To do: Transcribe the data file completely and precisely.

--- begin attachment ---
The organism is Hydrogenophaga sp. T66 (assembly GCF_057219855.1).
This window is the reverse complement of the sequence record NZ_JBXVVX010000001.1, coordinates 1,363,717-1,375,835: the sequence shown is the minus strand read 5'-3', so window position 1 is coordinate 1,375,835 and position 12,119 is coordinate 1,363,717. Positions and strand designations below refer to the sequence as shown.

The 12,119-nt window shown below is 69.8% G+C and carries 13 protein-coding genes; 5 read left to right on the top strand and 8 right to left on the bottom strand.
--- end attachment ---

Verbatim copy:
The organism is Hydrogenophaga sp. T66 (assembly GCF_057219855.1).
This window is the reverse complement of the sequence record NZ_JBXVVX010000001.1, coordinates 1,363,717-1,375,835: the sequence shown is the minus strand read 5'-3', so window position 1 is coordinate 1,375,835 and position 12,119 is coordinate 1,363,717. Positions and strand designations below refer to the sequence as shown.

The 12,119-nt window shown below is 69.8% G+C and carries 13 protein-coding genes; 5 read left to right on the top strand and 8 right to left on the bottom strand.